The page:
Another in a series of very heavy rain events has caused many streams and rivers in Vermont and Northern New York to swell to abnormally high levels and present inherent dangers. Although water levels will slowly recede into this weekend, water levels and more importantly flows and currents will be too dangerous for many recreational activities.
In a recent News Advisory…Vermont Health Department officials and a new advisory group urged caution due to water levels that were high and currents that were fast across Vermont.
Ken Schatz is a member of an advisory group working with the department on swimming hole safety: "Because there has been record rainfall in May, that some swimming holes have water that’s really high and fast right now and that can be very dangerous. And so while swimming holes can be great fun, we want people to have some caution with respect to swimming there right now," he said.
The Vermont Health Department says nearly 100 drowning deaths have occurred in natural settings like lakes and rivers in Vermont since 1985, including at six popular swimming holes. The most dangerous places have been Huntington Gorge, with 15 deaths and Cobb Brook in Jamaica where 12 people have reportedly drowned. Also of concern are the Bolton Potholes, Dog’s Head Falls in Johnson, Twin Falls in Saxton’s River, Hamilton Falls in Westminster and the New Haven River in Bristol.
Therefore, The National Weather Service as well as Public Safety officials in Vermont and New York want to remind residents and tourists of the potential DANGERS that still remain in recreational waterways.
1) Natural swimming holes will continue to exhibit high flows and DANGEROUS currents. These recreational spots should be closely monitored or avoided all together.
2) If interested in venturing onto area rivers (swimming, fishing, kayaking, rafting or canoeing)…higher than normal flows and fast currents will continue for several more days. Please closely monitor conditions and if it looks “threatening or questionable”, please AVOID altogether.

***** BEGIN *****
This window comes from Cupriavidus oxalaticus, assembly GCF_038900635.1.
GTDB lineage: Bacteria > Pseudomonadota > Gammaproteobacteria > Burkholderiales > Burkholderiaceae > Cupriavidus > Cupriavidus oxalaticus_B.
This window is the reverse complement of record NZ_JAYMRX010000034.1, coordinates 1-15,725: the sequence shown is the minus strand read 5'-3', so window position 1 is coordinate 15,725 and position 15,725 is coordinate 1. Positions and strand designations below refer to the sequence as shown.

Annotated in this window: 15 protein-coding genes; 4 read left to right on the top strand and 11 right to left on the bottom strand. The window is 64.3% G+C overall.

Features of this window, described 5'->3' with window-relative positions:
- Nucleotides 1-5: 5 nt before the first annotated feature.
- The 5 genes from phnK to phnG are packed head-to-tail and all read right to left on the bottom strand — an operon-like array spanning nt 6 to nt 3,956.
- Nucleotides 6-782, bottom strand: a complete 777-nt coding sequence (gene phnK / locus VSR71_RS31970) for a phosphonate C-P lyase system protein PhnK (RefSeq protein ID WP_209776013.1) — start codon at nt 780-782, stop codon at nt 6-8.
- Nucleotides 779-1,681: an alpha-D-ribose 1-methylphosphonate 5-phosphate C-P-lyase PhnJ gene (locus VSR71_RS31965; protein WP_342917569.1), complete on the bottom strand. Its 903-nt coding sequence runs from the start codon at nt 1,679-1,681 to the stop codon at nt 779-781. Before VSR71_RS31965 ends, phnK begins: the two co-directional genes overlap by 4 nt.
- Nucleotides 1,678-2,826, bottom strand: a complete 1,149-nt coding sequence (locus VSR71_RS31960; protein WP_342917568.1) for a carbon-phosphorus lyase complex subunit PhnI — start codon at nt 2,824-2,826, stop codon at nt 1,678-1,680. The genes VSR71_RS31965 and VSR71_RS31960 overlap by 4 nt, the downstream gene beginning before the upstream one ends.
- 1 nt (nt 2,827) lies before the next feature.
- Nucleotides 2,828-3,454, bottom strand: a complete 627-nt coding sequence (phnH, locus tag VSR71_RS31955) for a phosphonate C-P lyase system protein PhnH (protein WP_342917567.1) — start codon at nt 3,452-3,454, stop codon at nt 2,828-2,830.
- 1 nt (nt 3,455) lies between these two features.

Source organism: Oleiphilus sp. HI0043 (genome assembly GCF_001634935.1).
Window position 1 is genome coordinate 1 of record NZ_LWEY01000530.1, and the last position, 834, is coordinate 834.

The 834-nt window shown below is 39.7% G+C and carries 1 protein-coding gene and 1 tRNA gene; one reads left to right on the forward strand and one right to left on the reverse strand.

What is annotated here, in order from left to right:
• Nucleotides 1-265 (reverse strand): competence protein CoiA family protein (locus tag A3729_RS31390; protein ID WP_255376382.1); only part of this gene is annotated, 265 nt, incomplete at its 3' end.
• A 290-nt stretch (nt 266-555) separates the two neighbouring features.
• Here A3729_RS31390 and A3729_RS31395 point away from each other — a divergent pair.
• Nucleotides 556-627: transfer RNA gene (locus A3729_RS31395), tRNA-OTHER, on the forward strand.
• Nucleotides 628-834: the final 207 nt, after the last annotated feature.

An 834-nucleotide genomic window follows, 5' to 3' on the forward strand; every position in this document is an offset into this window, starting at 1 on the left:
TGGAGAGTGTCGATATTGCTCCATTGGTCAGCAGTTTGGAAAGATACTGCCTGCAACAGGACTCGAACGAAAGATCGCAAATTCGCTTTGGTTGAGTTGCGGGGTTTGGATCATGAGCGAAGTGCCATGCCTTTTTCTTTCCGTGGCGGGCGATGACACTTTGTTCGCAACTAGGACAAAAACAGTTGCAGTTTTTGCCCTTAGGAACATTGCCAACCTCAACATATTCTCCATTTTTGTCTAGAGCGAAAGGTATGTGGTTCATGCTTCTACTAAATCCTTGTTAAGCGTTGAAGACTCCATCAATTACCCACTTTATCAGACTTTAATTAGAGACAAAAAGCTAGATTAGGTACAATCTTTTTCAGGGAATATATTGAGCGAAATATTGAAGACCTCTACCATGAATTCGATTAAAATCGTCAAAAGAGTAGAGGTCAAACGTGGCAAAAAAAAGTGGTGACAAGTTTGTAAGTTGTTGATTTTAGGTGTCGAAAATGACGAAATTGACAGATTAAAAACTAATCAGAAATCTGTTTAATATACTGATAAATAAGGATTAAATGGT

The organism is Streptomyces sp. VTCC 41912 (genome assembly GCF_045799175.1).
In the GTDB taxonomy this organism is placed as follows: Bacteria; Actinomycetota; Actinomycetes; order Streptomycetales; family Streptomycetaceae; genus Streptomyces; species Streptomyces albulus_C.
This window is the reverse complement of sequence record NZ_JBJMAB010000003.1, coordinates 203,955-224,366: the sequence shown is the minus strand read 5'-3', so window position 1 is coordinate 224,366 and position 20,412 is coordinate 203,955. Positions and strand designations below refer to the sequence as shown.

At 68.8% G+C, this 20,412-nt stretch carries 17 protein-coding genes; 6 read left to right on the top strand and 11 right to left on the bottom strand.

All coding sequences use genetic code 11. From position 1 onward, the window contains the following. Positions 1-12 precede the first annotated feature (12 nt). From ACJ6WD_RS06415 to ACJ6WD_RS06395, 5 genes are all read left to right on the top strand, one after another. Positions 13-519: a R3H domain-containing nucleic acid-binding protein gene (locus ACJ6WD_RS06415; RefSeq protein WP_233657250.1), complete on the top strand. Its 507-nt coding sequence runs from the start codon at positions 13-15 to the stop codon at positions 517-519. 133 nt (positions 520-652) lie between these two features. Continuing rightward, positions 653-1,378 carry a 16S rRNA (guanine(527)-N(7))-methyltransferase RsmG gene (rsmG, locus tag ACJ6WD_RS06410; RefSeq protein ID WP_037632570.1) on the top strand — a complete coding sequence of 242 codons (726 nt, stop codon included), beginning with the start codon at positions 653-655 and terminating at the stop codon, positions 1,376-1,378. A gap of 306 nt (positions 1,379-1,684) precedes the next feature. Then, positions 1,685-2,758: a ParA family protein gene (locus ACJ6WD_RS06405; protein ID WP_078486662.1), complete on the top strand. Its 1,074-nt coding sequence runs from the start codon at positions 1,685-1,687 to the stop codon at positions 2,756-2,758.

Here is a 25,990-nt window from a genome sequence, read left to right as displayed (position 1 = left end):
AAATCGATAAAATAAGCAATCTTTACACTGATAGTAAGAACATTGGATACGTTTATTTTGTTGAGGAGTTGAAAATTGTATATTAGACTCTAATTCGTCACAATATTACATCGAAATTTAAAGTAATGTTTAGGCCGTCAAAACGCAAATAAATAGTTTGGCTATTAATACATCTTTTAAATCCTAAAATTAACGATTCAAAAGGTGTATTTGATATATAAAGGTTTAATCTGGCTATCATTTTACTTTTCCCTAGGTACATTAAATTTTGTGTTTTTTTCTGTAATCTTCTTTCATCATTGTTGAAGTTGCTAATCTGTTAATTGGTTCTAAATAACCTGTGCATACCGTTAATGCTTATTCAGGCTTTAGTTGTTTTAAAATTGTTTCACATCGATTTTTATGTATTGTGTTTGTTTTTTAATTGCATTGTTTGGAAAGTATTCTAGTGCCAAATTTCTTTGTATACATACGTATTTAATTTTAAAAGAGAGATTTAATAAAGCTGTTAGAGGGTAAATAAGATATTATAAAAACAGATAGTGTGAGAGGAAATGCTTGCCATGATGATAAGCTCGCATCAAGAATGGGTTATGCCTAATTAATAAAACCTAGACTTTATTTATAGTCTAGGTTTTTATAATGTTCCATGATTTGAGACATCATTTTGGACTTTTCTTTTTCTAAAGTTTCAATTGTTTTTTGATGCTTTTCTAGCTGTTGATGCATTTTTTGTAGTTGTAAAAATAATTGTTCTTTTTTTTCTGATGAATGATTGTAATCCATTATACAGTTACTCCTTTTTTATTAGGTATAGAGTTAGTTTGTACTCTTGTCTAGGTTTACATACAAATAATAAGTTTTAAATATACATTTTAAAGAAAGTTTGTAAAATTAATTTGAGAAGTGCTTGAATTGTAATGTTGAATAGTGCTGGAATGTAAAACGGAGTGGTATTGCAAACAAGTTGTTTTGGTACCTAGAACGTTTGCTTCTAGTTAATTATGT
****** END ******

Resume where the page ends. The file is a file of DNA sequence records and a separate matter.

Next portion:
3) Swollen rivers have brought debris (large branches/trees) into Lake Champlain. Floating debris can bring dangers to all recreational water vehicles and swimmers alike. In addition, the lake level has risen from 96 feet in mid-May to forecast over 99 feet this weekend and beyond. These higher lake levels may possibly affect docks and boat “clearance” under bridges. Please take the necessary precautions.
4) Water temperatures for Lake Champlain and other bodies of water are ONLY in the 50s. Hypothermia issues can easily arise. http://www.weather.gov/btv/coldwater_awareness
5) Although not a waterway…hiking trails, especially in the mountains will be muddy and very treacherous for the next few days. Please check local hiking clubs, as well as the Green Mountain Club in Vermont (http://www.greenmountainclub.org/) and the Adirondack Mountain Club in New York (http://www.adk.org) for more information.
ALWAYS…Before and during ANY outdoor activity, please monitor the latest forecasts from NWS Burlington or other local weather sources.
For more information and forecasts - visit us at http://www.erh.noaa.gov/btv/
Other links –
Vermont Health Department – http://healthvermont.gov/
VT Division of Emergency Management and Homeland Security - http://vem.vermont.gov/
NWS Burlington Lake Champlain Forecast – http://www.erh.noaa.gov/btv/html/lake.php
NWS Burlington Mountain Forecast - http://www.erh.noaa.gov/btv/mountain/
National Safe Boating Week campaign - http://www.safeboatingcampaign.com/